• Beware partial equilibrium analysis.  Higher interest rates better for the economy?  Really?  Yes, higher rates mean more interest received, but also means more interest paid.  In an environment where we want to encourage business investment and employment, higher interest rates are a bad thing.

In sum: this is the second letter written by Chuck that I have a serious issue with (the other one is this, which shows an absolute lack of information and analysis about high-frequency trading).  Why does the man insist on putting his name to such insanity??  I guess he’s getting some free press, even if it’s discouraging.

Happy weekend, everyone.

End the Fed? Not too hasty…

I’m a big fan of Vonetta Logan and her Nailed It! segment on tastytrade.  In a somewhat similar vein to the Daily Show or Last Week Tonight, Vonetta doses her segments with enough humour to be able to hold attention for a fairly boring topic.

Last week’s Nailed It was about the Fed, including ways to improve oversight of their regulatory responsibilities and open market operations.  Yes, generally a boring topic.  The segment points out some generally known (though not universally agreed-upon) areas of Fed policy:

  • No Congressional oversight of open market ops: the Fed can buy and sell Treasuries and such as it pleases.  The bank’s leverage ratio (about 77 to 1, according to Vonetta, quoting Fed docs) is WAY above that required of too big to fail banks.
  • Regulatory capture: Fed regulators are generally considered too lacking in knowledge and courage to stand up to those banks they are meant to govern.
  • Punishment of savers/retirees/’pure market’ folks: the continuing unconventional policies of QE and forward guidance are keeping interest rates too low (hurting savers and pensioners) and volatility artificially deflated (hurting ‘pure market’ folks).

Vonetta has a few, rather uncontroversial, remedies for the situation.  I encourage anyone to watch the segment to get the full scoop.

In the meantime, I’ve heard a lot of folks grumbling about the Fed, for similar reasons to the above.  This got me thinking…has the Fed been acting outside its mandate?  Has the group made markets worse for us?  I can immediately think of a few reasons why the Fed is doing a good job, all things considered:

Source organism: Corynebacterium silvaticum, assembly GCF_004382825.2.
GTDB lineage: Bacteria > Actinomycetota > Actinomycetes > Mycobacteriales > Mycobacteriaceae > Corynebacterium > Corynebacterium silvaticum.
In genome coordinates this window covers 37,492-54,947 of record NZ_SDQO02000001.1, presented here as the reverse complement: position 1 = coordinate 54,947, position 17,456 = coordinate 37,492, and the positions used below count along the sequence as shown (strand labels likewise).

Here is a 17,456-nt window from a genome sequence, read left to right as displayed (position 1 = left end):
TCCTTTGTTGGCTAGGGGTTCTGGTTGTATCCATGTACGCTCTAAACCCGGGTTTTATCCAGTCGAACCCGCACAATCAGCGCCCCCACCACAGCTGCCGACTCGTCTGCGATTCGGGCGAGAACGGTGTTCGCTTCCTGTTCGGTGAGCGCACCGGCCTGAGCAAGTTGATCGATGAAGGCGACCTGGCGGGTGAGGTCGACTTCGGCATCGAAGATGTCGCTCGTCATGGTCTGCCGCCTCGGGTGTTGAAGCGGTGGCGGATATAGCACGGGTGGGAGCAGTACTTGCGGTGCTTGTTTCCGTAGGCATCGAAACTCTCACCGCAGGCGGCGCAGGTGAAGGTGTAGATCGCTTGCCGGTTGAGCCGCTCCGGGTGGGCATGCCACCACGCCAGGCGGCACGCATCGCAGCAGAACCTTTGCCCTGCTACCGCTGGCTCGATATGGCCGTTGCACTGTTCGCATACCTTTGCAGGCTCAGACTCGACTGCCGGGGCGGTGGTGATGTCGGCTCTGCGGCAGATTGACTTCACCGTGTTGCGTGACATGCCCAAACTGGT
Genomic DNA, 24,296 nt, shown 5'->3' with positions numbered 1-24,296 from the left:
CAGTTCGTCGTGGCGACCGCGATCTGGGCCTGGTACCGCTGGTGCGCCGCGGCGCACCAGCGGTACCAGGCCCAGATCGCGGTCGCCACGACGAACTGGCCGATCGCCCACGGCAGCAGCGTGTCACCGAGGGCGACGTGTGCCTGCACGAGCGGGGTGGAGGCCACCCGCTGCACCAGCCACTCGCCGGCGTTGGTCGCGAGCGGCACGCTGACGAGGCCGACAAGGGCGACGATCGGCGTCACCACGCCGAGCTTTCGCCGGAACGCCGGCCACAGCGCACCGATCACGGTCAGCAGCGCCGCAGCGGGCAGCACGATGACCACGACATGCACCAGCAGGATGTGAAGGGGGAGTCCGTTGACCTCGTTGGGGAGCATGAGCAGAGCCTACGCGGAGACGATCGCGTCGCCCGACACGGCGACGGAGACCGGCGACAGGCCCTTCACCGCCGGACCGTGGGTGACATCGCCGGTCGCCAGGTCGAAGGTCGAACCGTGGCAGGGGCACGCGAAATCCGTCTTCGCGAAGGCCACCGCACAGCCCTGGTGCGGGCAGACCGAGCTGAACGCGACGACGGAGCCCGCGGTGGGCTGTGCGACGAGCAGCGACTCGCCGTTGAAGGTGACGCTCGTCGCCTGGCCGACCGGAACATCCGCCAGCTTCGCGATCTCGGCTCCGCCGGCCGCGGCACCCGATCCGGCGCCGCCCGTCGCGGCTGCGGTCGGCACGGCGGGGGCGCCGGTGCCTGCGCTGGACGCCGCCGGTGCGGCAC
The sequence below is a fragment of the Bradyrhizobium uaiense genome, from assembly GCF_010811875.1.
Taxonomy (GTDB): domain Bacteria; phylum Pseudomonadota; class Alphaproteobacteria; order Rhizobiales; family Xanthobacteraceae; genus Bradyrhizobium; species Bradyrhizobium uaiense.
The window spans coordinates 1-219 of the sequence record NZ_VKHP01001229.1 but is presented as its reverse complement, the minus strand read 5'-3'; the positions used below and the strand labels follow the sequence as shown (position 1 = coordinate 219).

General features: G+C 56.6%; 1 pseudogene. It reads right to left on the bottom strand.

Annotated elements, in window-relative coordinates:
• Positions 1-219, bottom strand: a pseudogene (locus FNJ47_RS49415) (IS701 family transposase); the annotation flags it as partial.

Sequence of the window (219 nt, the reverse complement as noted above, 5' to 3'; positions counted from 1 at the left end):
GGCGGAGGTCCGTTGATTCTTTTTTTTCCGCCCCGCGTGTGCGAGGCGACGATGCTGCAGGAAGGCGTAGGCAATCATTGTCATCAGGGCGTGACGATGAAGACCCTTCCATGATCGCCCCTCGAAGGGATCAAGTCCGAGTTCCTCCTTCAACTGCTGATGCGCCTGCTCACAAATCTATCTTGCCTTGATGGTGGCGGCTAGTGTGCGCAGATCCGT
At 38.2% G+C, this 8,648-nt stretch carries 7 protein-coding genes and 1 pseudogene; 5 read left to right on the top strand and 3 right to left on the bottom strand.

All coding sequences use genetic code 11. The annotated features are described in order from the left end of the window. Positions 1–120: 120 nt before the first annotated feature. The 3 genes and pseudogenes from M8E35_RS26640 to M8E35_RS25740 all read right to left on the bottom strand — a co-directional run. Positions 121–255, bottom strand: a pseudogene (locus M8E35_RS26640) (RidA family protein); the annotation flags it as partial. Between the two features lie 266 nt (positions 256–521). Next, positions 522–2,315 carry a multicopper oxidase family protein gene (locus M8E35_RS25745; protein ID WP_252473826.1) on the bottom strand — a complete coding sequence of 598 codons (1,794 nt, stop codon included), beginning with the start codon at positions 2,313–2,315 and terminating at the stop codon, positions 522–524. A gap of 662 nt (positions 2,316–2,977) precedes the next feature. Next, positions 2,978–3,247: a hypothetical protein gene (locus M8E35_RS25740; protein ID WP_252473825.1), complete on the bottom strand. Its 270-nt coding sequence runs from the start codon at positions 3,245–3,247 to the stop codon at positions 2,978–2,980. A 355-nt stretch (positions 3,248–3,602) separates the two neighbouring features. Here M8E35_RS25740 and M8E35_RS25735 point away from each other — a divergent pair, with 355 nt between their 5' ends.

• Small interest > capital loss: yes, the unconventional policies mean 30-year Treasuries yield less than 3%.  But, having worked in the financial services industry during 2008, I’m very familiar with stories such as the failing banks of several nations (Ireland, Iceland, Spain, Portugal, Greece, Cyprus,………) and the bailed out banks of several other nations (England, France, Germany, US, …….).  The downward economic spiral of that time meant real rates needed to be very negative, to adjust for sticky wages and the like.  The Fed has done what it can to make real rates as negative as possible, which (in theory, though I like Paul Krugman’s use of IS-LM liquidity trap framework) is as much as it can do.
  • Regulatory capture is not a Fed issue.  It’s a general issue:  suppose you made $x million per year creating RMBS and related derivatives, or came up with the credit modelling to value said derivatives.  It’s now 2008, and everything has blown up; what will you do now?  In one corner is the regulators, who need to understand what the hell just happened; provided they don’t want to arrest you, they want you to help them figure out the mess.  You can earn a government salary for that – maybe $100k or 200k.  OR you could go work for the same bank, or a hedge fund, and pick up the gems from the crap; you’d probably still earn $x millions.  Which do you choose?  There should be no question that bank regulators, who could never be paid as much as the people they are regulating, would much rather ‘play nice’ and increase their (very small) chance of getting hired by the banks they regulate.  It’s simple economics, and it goes on in probably every regulated industry there is (e.g. see all the examples of Congressmen/regulatory heads becoming industry lobbyists).  This isn’t the Fed’s fault; it’s general greed.
  • Low interest rates?  Choose equities!  so the Fed is to blame both for returns being too low (interest rates too low for savers/pensioners) and for returns being too high (equity market gains of 100%+ since 2009).  Macro hedge funds can’t make money due to weird markets.  Options volatility has been too low.  Hmmm.  There seems to be a solution in all of this, which the Fed has telegraphed for a long time: take on more risk; particularly equity risk.  The Fed has helped ensure the stock markets have fully recovered the losses from 2008, so patient investors haven’t been harmed in the process.  Now that we’re back to black…maybe the Fed should step away?

OK, enough soap box.  I’m more sanguine about the Fed’s policies in the past several years, if only because I very clearly remember the utter fear and uncertainty whether the Fed could do enough to save the economy in 2008.  It did; it has.  The more relevant question going forward is: how dependent have we all become on unconventional policies to stabilise confidence in financial markets?  Will the end of QE, and the beginning of ‘normal markets’, mean even fewer individual investors?  If so, I’m even more fearful of the pension situation.